14. Click Next.
  15. On the User Sets page, click Next.
  16. Click Finish on the Completing the New Access Rule Wizard page.
  17. Click Apply to save the changes and update the firewall policy.
  18. Click OK in the Apply New Configuration dialog box.

Make the VPN Remote Access Client Connection


Create the VPN connectoid on the VPN client computer and log on to the ISA firewall’s VPN server. After creating the connection you’ll find that you can access the OWA site using HTTPS only.


The log file has some interesting information in it. You can see the user name on the fourth line from the top, as the VPN connection is established. You can also see another line where a user name is included in the request in the 14th line from the top, where a DNS query is issued. This seems to indicate the ISA firewall has access to user information when requests are made for various protocols and servers. However, when using RADIUS authentication, you cannot use this information to create user or group based access controls. Even when you use RADIUS users in a Firewall Group. Very strange!


Note: the VPN client address assigned by the ISA firewall is 10.0.0.101.



If we look further down in the log we can see the connection request to the OWA site. In the 6th line from the top you can see the HTTPS request which is allowed by our VPN Clients to Internal rule. What happened to the user name?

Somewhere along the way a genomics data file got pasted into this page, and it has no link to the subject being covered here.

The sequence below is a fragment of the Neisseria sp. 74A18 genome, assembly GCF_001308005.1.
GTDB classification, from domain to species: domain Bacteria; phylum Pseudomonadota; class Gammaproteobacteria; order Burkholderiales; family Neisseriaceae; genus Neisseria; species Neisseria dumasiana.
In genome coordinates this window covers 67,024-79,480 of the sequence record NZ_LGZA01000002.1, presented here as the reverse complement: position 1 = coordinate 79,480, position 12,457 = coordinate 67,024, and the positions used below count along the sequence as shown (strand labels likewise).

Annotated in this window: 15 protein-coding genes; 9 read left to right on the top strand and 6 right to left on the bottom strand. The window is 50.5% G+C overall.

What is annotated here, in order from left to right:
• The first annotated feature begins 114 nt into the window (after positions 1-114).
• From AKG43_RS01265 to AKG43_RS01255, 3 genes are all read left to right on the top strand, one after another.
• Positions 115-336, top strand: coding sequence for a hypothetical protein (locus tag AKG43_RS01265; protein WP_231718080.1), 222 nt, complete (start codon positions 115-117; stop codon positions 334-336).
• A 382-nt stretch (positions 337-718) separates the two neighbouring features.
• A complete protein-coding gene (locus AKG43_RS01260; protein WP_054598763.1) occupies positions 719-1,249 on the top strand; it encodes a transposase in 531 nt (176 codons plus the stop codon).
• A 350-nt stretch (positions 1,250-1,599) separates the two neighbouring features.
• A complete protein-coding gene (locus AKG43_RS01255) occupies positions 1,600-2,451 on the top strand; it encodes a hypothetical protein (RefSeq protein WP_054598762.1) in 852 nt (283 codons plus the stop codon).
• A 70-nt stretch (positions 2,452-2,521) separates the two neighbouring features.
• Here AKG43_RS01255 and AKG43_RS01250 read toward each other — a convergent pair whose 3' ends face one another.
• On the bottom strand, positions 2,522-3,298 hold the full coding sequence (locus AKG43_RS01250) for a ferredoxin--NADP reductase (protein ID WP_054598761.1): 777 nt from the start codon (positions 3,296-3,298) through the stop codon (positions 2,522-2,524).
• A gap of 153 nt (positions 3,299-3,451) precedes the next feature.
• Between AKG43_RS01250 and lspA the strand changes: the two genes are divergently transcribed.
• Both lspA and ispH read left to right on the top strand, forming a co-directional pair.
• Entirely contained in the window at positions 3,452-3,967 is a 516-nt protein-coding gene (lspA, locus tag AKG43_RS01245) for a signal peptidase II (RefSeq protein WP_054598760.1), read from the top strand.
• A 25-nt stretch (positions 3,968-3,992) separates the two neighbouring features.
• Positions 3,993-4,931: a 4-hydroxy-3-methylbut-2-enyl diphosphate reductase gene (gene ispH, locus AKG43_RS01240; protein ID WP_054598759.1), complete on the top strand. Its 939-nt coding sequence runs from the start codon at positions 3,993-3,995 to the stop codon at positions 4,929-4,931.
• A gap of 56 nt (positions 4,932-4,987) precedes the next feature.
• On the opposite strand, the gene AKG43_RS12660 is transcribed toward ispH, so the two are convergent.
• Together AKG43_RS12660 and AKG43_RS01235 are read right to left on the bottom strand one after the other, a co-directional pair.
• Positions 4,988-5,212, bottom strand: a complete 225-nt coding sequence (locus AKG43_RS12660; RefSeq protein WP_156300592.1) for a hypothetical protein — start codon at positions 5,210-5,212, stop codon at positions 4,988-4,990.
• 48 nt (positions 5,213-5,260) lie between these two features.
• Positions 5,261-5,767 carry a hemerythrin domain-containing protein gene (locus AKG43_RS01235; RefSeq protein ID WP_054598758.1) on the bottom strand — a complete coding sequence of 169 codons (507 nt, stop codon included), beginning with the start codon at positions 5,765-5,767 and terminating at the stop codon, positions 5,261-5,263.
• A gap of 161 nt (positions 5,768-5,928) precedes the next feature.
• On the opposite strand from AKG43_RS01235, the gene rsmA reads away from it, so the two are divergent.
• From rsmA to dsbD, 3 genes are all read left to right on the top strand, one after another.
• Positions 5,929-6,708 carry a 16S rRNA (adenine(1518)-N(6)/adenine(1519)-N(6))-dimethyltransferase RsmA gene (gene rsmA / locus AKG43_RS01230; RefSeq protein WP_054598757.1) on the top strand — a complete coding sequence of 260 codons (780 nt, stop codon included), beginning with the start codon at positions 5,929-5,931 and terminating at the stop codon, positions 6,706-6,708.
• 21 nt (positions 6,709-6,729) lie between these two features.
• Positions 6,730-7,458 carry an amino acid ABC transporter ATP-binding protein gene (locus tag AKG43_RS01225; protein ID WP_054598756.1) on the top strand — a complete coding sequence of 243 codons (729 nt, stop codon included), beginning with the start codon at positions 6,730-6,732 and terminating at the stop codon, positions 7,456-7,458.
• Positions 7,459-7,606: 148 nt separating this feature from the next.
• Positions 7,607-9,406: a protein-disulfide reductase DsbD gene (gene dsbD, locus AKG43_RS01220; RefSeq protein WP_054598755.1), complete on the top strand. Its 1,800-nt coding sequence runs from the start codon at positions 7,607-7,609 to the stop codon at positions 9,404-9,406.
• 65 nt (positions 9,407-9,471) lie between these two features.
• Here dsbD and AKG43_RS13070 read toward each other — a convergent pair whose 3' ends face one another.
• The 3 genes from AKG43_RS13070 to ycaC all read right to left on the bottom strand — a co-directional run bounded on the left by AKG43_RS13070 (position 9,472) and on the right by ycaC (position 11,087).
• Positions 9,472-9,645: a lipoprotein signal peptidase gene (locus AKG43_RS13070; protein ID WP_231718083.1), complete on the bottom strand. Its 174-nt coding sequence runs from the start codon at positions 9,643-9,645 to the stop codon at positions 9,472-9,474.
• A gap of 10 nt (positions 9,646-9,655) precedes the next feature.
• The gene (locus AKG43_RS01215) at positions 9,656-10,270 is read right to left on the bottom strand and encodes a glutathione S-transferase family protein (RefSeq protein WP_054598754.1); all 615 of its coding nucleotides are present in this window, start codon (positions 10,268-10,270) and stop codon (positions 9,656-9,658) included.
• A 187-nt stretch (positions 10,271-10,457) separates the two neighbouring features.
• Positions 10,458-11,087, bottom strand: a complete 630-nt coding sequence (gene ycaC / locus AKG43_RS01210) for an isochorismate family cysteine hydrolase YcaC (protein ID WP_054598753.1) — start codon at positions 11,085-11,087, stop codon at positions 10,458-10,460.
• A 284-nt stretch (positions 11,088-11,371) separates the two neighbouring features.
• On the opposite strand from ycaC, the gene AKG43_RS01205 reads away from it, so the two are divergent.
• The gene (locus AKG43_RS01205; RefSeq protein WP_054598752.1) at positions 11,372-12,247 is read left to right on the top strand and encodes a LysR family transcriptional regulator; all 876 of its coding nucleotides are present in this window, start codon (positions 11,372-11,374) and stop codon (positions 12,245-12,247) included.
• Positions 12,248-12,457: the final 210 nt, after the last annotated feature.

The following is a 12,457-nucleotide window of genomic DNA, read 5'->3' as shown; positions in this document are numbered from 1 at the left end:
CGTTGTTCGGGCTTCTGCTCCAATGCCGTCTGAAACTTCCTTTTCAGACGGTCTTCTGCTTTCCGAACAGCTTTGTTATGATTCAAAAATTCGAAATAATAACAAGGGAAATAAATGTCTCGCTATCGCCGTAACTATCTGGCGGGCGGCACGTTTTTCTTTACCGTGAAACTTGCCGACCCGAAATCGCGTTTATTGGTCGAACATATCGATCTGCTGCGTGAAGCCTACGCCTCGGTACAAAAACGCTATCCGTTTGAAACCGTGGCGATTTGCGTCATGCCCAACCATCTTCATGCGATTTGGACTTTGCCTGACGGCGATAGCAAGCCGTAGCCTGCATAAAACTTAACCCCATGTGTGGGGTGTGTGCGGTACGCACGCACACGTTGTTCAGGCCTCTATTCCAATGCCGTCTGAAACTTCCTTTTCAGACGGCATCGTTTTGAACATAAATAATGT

I tried an FTP connection from the VPN client to the FTP server on the Internal network. Since there is no rule allowing FTP connections, I expected it to be denied, and it was. You can see in the 3rd, 4th and 5th lines from the top that the VPN client initiated an FTP connection to the FTP server at 10.0.0.2. Hey, we even have a user name here! There’s got to be a way to use this user name information to control access from RADIUS clients even when the ISA firewall is not a member of the domain. We just haven’t discovered it yet.


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So, given the findings above, I’m hopeful that someone from Microsoft will beat me with a cluestick that provides the key piece of information required to allow strong user/group based access control over VPN client connections when the ISA firewall is not a member of the domain and clients use RADIUS authentication to connect.